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SA Rugby Transformation Plan Shows Progress on and Off the Field

  • May 20, 2024
  • 3 min read
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SA Rugby Transformation Plan Shows Progress on and Off the Field

The latest internal audit of South African Rugby’s Strategic Transformation Development Plan (STDP) for 2030 (STDP 2030) reveals positive progress, according to Mark Alexander, President of the South African Rugby Union (SARU).

“We’re very pleased with the overall performance,” Alexander said in a statement on Monday. “Provincial Unions displayed strong commitment, exceeding their self-set targets. While team demographics remain a challenge in some areas, pathways for transformation are improving, which is a positive sign for the future.”

The STDP 2030 goes beyond on-field performance. It encompasses all aspects of rugby operations, including procurement, governance, staffing, committees, and, of course, team demographics.

“Transformation is a journey,” Alexander emphasized. “While on-field progress is evident at all levels, the STDP 2030 addresses other crucial areas of diversity and inclusion.” These areas include:

  • Access to the game
  • Skills and capacity development
  • Demographic representation
  • Performance
  • Community development and social responsibility
  • Corporate governance

Springboks Reflect Progress, But Performance Remains Key

“The strides made under Rassie Erasmus’ leadership with the national teams exemplify this improvement,” Alexander continued. “While Springbok demographics have targets, performance is equally important, and we’re demonstrably on the right track on both fronts.”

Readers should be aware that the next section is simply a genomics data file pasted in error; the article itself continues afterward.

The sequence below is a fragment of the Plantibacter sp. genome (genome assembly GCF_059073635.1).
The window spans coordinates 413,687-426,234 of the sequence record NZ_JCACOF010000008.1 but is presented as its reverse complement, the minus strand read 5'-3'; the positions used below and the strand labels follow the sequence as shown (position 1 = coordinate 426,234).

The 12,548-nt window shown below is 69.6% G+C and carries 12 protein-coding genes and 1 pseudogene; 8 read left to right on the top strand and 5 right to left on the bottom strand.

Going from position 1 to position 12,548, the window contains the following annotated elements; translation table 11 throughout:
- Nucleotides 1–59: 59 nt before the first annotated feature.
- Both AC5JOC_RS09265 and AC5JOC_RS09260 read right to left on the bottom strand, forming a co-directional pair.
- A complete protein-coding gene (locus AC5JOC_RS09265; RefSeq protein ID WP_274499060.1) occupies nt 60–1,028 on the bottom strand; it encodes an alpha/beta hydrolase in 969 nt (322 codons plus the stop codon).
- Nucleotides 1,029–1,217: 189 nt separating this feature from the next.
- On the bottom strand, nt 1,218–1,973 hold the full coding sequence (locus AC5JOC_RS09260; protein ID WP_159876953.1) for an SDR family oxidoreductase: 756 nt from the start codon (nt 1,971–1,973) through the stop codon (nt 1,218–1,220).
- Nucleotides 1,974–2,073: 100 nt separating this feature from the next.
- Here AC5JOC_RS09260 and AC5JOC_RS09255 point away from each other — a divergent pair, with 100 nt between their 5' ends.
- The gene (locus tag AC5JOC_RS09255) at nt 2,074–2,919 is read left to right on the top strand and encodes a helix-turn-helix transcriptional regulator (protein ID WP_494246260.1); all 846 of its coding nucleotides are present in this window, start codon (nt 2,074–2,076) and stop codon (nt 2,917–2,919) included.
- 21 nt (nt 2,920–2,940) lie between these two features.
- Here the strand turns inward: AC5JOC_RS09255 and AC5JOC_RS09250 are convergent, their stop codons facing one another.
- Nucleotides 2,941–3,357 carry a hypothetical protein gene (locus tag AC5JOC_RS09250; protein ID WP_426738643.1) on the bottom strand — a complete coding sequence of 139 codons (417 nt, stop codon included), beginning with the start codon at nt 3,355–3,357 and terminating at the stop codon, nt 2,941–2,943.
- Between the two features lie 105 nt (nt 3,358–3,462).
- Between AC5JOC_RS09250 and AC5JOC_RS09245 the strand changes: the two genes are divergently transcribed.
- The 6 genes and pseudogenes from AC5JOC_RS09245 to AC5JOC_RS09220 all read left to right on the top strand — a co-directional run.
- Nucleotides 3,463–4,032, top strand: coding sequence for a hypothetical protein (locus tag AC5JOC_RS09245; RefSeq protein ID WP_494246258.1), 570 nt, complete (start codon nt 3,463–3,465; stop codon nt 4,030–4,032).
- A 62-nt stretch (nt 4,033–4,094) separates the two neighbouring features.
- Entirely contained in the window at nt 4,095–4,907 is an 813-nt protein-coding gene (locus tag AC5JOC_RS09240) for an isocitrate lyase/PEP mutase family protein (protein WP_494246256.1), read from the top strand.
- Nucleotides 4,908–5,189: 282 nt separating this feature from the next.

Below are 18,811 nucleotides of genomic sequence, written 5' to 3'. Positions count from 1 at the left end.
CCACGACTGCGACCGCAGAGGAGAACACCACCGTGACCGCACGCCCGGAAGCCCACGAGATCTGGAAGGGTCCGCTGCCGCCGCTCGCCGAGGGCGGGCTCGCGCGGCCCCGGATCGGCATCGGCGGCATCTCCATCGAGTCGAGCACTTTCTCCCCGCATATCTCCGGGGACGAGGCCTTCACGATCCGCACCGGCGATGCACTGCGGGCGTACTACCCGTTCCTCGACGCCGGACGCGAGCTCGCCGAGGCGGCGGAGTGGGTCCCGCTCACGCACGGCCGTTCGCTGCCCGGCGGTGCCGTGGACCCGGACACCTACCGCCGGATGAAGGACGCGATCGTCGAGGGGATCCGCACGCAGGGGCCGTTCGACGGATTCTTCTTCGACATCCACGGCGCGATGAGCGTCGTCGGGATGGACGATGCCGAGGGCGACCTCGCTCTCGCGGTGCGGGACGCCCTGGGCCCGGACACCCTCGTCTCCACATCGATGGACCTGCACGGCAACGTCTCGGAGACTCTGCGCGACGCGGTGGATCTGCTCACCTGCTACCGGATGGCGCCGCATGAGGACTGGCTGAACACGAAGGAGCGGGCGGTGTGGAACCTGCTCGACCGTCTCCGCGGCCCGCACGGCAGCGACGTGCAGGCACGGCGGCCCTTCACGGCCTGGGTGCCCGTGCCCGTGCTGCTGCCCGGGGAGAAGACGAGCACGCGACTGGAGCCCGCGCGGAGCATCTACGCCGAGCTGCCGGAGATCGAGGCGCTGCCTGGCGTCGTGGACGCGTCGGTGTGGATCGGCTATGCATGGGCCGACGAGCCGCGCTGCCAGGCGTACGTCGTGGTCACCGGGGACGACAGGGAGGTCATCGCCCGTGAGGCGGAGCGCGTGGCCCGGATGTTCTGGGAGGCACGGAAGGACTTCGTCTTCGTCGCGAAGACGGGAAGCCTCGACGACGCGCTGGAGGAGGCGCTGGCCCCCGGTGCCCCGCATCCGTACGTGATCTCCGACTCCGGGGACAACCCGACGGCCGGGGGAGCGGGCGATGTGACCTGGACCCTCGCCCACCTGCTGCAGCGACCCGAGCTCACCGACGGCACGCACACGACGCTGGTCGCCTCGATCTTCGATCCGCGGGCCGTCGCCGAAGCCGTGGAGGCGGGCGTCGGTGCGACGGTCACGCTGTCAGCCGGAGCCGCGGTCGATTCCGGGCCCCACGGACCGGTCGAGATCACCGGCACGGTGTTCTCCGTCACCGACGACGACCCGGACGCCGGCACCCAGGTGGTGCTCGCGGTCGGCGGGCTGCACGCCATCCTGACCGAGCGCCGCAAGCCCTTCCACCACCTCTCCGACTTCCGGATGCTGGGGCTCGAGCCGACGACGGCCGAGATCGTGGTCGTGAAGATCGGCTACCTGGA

He addressed recent media criticism, stating, “Misleading headlines often exaggerate the situation. SARU has a broader perspective on transformation.”

Beyond Diversity: Fostering an Inclusive Culture

“Inclusion is just as crucial as diversity,” Alexander explained. “It ensures everyone feels valued and heard within the team environment.”

“Our commitment goes beyond simply having diverse representation. We actively foster an inclusive culture where every player, regardless of background, feels valued and can contribute.”

Springboks: Reflecting Available Talent and Building Opportunities

“The Springboks represent the best players available each year,” Alexander clarified. “They reflect the current talent pool, and significant progress is being made in creating opportunities and developing new heroes for all communities.”

He further highlighted the Springbok team’s positive impact on social cohesion within South Africa. “The recent honorary doctorate awarded to Rassie Erasmus is well-deserved. He understands the meaning of being South African. He selects players based on their contribution to the team and their commitment to each other.”

A Continuous Improvement Process

“The STDP is a journey with a set goal of 2030,” Alexander concluded. “Annual reports serve as a way to track progress, celebrate successes, and identify areas for continued improvement.”

Although the Springboks didn’t score any tries in the Rugby World Cup final last year against New Zealand, but two black players – Cheslin Kolbe and Makazole Mapimpi, crossed the try line in the 2019 World Cup final. This highlights the positive results the STDP (Strategic Transformation Development Plan) is starting to yield.

Picture courtesy of SARU

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